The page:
Start-ups with a Difference – Rewarding Risk Early

Matthew Caine Uncategorized Leave a Comment

I wonder how many start-ups actually result in the holy-grail of an Initial Public Offering (IPO) and to get listed on a stock-exchange? It cannot be many. Surely, the percentage is tiny.

Indeed how many start-ups actually become successful businesses that get bought? This percentage although greater than an IPO, must be tiny too.

So the risk that people take, the probability of being rewarded for that risk, in the time it takes, is quite frankly frightening.

In either case, it is necessary to start the business, but after a while we could find ourselves in one of these two scenarios:

  1. You are in classic start-up which is in early phase. Yet this early phase is being supported financially by investors. Typically your minimum salary is being covered. You may of course have invested time and money yourself in producing a minimum viable product (MVP), but now the investors are helping you take the product to your local market.
  2. Or, you have bootstrapped your start-up, meaning that you and your colleagues have lived off your savings or the first drips of revenues but you are just about present on the local market with a view to scaling. Clearly you are still taking a lot of risk here.

In both cases to scale the start-up, will require serious investment. The investors will demand that the entrepreneurs have a vested interest in success. In other words one huge carrot dangling in front of them, meaning that they are taking risks.

Either way, we have to recognise that people have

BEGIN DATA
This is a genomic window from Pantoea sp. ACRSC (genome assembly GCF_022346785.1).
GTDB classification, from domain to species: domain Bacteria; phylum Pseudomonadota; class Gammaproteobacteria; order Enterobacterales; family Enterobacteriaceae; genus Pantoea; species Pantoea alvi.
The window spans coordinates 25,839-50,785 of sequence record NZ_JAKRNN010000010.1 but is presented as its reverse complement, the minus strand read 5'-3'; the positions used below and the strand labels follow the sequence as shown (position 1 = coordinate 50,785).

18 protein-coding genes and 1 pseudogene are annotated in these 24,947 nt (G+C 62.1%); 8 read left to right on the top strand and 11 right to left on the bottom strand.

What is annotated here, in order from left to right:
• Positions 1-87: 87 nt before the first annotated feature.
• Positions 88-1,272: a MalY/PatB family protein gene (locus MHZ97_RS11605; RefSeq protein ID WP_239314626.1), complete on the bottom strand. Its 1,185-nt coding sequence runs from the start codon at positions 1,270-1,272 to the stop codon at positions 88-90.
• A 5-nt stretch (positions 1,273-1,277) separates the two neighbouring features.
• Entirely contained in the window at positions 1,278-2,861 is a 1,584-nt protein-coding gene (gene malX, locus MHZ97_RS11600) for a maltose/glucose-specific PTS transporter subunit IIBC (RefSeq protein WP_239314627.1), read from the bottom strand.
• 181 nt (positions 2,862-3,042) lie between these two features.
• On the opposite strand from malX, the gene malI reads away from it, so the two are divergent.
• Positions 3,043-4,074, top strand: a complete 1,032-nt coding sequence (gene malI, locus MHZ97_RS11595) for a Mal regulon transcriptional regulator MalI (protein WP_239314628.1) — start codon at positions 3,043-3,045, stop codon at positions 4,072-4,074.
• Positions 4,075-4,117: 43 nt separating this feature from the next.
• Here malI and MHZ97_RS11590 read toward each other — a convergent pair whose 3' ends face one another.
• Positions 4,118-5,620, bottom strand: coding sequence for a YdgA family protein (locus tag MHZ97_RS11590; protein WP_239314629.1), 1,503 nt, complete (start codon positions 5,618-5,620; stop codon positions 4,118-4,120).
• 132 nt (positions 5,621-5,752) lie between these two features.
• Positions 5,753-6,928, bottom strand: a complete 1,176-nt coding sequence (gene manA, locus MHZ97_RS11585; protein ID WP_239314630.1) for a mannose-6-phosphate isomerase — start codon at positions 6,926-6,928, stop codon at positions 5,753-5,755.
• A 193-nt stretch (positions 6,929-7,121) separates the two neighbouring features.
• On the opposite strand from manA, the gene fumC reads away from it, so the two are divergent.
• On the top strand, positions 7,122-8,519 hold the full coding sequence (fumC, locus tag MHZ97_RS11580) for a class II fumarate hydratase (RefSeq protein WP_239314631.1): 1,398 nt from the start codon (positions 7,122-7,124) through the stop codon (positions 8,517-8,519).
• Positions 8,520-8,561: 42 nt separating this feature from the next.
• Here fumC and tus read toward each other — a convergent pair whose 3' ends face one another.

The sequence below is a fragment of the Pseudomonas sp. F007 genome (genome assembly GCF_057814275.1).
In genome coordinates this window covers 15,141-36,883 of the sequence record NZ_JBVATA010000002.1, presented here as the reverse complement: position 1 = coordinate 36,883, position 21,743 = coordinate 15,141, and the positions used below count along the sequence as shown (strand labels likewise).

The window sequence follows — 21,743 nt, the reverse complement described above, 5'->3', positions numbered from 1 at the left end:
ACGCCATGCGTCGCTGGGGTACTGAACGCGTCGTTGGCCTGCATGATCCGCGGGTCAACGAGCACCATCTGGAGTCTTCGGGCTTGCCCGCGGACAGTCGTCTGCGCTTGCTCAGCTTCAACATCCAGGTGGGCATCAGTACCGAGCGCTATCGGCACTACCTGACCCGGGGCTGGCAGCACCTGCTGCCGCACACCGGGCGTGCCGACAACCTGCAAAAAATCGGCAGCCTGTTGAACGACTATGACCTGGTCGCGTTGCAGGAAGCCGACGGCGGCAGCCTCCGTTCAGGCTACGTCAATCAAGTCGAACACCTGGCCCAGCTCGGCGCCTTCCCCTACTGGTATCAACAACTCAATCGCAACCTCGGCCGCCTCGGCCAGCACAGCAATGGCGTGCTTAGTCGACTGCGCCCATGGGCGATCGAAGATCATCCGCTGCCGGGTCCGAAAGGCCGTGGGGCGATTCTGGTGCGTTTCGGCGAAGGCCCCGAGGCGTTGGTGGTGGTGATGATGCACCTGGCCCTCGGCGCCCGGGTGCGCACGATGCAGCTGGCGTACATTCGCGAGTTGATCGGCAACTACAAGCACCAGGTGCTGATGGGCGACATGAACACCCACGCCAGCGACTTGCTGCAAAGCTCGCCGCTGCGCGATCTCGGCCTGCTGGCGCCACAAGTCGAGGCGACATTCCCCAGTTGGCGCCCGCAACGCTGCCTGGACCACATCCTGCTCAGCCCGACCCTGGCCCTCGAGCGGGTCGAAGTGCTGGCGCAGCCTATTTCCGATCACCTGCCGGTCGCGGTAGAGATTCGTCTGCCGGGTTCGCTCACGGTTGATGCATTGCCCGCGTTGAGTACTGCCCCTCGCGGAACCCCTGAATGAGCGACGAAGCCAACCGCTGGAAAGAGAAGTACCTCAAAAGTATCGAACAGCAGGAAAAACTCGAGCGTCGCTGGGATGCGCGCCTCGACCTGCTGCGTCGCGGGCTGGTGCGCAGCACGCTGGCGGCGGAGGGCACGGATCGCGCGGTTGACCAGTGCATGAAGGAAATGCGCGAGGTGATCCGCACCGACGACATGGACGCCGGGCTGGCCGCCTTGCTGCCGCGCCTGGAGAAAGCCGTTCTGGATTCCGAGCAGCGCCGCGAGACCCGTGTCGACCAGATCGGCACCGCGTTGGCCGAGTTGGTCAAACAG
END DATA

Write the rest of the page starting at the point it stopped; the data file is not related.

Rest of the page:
• Risked their own savings
  • Invested their own time
  • Have no guarantee of returns on the risk they took

Therefore at NineAligned we want to reduce this risk of failure (by using things like Lean-Startup and the practices of Responsive Organisations) but we also want to do something else.

We want to reward the risk earlier than IPO or sale.

Because we are using collaborative investment techniques such as “slicing pie” we know at any one time who has contributed what in terms of money and time.

Therefore, not only can we can determine ownership but we also have the potential to payback people who took the risk to get the start-up to where it is.

Clearly this payback can only occur when the start-up becomes a viable business. I.e. one that covers its costs including salaries.

So this is our idea: When a business becomes viable the owners can decide what to do with the profits.

Nothing new here, I hear you muttering to yourself.

But the owners must not only decide whether to invest or pay dividends or a profit-share bonus, but they may also decide to payback people who took a risk, at a premium.

At the time of writing, there is still the decision to be made whether or not people who do receive payback lose their ownership or not. This decision is made by the owners.

If for example all the “Slicing Pie” contributions are paid back, and the “owners” lose their ownership who is then the owner?

Therefore the simplest solution is that they remain with the owner and that percentage of equity, but maybe in a different “share class”.

In either case investors for later stage growth may want to put a stop on any pay-backs because in their view, it reduces the size of the carrot. But by then there will be enough money to pay people properly anyway and the work will be so-goddamned interesting and challenging for everyone concerned anyway.

But at least we have the potential to reward those that took their own savings and their own time to build a Business and reward them early so that they do not have to wait for an IPO or to be purchased.

And that is surely reasonable.

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